Fry in hotseat over remarkThe Globe and Mail
Friday, March 23, 2001
Comments in the House of Commons regarding Hedy Fry's remarks on Prince George, B.C.
Ms. Fry's original comment, in response to an expected question from a Liberal MP:
"Mr. Speaker, I want to thank the honorable member for that question. March 21 remembers the Sharpeville Massacre in South Africa in 1960 when innocent people were killed protesting apartheid.
"We only have to look around the world today at Kosovo, at Macedonia, at Northern Ireland to know that people are still discriminated against in the world because of their race, their religion and their culture. We do not have to go too far. We can just go to British Columbia in Prince George, where crosses are being burned on lawns as we speak.
"It is very important that we recognize that race, religion and culture in the country are part of our strengths and that we must keep every day and ensure that we will . . ." [interrupted by Speaker].
Ms. Fry responding to a point of order asking her to apologize for her comments about Prince George:
"I am responding to the point of order. In British Columbia there have been incidents of hate crime, including cross-burnings. I know of this because I was contacted immediately that these incidents occurred by the mayor of Prince George.
"In my position as Secretary of State for Multiculturalism I funded the mayor to set up a task force right away. The community was duly concerned and duly appalled at the incident and demanded to take immediate action, so I funded the mayor to hold a task force. The task force met and came out with some remarkable and courageous recommendations, which the mayor is implementing.
"What I am highlighting is that these incidents occur. In my role as Secretary of State I am often very astounded at the rapidity with which municipalities and communities take action against such things. It is my role to sometimes assist them with resources. I did so, so I know very clearly and personally of the incident in Prince George.
"I was recently in Prince George, where I met with the task force and congratulated the mayor and the people of Prince George for taking immediate action on incidents that could happen in communities anywhere in Canada."
Response from Progressive Conservative Leader Joe Clark:
"Mr. Speaker, I rise on the same point of order. I hear the minister speak in the House. She referred to crosses burning as we speak. Her response has not addressed that question.
"It would be in the interest of everyone, and it certainly would respect the spirit of this parliamentary debate, if she simply apologized and withdrew that inaccurate remark."
Ms. Fry's response to Mr. Clark:
"Mr. Speaker, I would be very pleased to remove the piece 'as we speak.' Sometimes when we speak in the House of Commons we put some of our phrases before and after.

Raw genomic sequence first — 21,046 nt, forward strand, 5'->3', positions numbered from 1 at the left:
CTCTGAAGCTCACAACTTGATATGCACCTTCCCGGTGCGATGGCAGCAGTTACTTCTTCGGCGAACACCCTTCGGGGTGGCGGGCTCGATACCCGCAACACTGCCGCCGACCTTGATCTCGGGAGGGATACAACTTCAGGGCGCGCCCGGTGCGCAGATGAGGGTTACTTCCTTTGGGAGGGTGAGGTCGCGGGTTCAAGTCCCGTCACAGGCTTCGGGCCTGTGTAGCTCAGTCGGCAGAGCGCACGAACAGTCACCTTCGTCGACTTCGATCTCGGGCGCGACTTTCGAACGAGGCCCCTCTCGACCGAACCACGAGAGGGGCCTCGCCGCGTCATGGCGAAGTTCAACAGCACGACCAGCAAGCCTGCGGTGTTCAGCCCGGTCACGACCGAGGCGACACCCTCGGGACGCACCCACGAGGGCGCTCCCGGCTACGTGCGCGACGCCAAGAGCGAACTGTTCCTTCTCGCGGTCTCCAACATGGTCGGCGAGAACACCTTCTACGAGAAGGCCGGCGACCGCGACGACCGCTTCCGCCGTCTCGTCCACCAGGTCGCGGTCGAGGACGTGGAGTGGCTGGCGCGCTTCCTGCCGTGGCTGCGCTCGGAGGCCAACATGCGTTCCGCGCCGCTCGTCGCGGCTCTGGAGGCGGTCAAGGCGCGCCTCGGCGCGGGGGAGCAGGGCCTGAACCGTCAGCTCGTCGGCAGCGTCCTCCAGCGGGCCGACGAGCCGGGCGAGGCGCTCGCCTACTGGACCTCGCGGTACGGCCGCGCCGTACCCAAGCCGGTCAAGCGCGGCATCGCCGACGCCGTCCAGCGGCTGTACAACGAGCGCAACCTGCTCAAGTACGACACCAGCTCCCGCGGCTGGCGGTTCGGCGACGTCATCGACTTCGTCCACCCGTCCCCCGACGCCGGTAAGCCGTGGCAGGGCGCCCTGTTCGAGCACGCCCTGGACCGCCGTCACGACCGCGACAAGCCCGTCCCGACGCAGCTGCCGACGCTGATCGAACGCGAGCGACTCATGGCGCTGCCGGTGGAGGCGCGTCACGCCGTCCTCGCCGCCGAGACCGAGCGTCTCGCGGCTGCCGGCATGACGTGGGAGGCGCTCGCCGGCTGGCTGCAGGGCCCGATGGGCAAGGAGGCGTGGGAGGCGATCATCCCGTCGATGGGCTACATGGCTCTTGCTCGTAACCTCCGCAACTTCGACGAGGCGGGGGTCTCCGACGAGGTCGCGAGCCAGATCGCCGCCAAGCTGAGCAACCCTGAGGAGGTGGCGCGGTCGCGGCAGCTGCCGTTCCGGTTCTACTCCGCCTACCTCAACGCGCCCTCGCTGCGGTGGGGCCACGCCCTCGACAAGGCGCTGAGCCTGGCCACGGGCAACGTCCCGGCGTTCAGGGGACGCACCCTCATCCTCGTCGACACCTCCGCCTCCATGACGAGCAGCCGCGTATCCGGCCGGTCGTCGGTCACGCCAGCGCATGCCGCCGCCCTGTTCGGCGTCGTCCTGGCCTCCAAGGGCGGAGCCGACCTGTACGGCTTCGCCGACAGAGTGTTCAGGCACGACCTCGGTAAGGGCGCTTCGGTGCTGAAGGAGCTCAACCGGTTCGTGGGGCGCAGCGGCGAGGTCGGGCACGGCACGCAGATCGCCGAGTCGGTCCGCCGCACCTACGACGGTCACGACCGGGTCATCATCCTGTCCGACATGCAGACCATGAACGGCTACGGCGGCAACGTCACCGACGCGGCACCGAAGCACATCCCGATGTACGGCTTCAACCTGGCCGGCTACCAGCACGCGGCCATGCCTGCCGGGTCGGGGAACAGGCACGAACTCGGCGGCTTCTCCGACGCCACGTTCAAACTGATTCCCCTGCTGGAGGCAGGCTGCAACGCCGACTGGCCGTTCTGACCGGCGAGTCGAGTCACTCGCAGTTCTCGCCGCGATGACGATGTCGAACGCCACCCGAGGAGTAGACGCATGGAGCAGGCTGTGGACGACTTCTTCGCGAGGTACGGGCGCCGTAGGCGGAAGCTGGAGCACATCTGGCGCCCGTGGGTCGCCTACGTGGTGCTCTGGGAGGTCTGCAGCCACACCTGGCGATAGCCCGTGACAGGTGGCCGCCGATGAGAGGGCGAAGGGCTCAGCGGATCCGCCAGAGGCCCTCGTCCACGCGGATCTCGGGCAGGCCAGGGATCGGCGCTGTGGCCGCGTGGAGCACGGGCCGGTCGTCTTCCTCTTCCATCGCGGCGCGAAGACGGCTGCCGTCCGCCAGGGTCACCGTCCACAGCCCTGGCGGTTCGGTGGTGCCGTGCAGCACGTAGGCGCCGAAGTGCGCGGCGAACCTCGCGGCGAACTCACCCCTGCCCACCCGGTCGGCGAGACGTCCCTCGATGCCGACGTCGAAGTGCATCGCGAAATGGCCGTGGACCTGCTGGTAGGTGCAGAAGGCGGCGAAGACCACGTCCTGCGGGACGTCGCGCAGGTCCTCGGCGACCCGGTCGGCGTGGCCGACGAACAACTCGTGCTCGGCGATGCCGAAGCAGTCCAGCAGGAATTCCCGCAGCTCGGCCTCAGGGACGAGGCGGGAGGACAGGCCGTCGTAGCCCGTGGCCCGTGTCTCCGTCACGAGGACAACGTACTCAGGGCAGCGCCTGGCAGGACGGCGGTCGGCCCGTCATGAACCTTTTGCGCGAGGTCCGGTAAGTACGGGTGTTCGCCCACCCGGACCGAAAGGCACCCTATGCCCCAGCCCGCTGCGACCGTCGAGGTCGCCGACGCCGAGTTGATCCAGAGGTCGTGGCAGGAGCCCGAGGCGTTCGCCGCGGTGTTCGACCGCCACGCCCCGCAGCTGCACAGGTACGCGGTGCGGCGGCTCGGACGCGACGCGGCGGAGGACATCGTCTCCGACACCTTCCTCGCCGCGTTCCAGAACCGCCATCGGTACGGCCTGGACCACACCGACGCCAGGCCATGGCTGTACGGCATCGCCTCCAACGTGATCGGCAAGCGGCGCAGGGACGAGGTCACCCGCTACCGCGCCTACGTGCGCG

"However, this was a recent incident. What I meant to say was that as we speak things are happening around the world and in Canada and in Prince George that are changing things.
"I would be very pleased to withdraw the phrase 'as we speak' and say 'recent.' "
Ms. Fry's apology:
"Yesterday was the International Day for the Elimination of Racial Discrimination and recognition of the current existence of hate and racism throughout the world.
"Yesterday, I linked the City of Prince George with a specific hate activity. I regret that and I apologize to the people of Prince George.
"I am very proud of what communities have accomplished in this country to counter racism and hate and to promote cultural diversity, especially the Prince George city council's task force on hate activities.
"As Secretary of State for Multiculturalism, racism and hate activities are very important and serious issues to me, and I know they are to Canadians by the prompt and immediate actions taken by municipalities and communities throughout the country to counteract such activities."
Reaction from Canadian Alliance MP Richard Harris:
"Mr. Speaker, yesterday in the House, the Secretary of State for Multiculturalism recklessly and mercilessly compared my home town of Prince George to apartheid in South Africa and Kosovo. She claimed racism was rampant in British Columbia and that indeed crosses were being burned on the lawns in Prince George.
"This we knew was false yesterday and we know it is false today. Her half-hearted attempt at an apology this morning, hidden selectively in some well-rehearsed feel-good phrases, is not enough. I ask for an unequivocal apology to the people of Prince George and her resignation."
Response from Prime Minister Jean Chrétien:
"Mr. Speaker, the minister made a very clear apology. She read it in the House of Commons. Only a few days ago, we had a member from the other side who had done something that was completely unacceptable. He apologized to the House.
"On this side of the House, when a member offers an apology in the tradition of Parliament, we accept the apology of ministers and not just members of Parliament."
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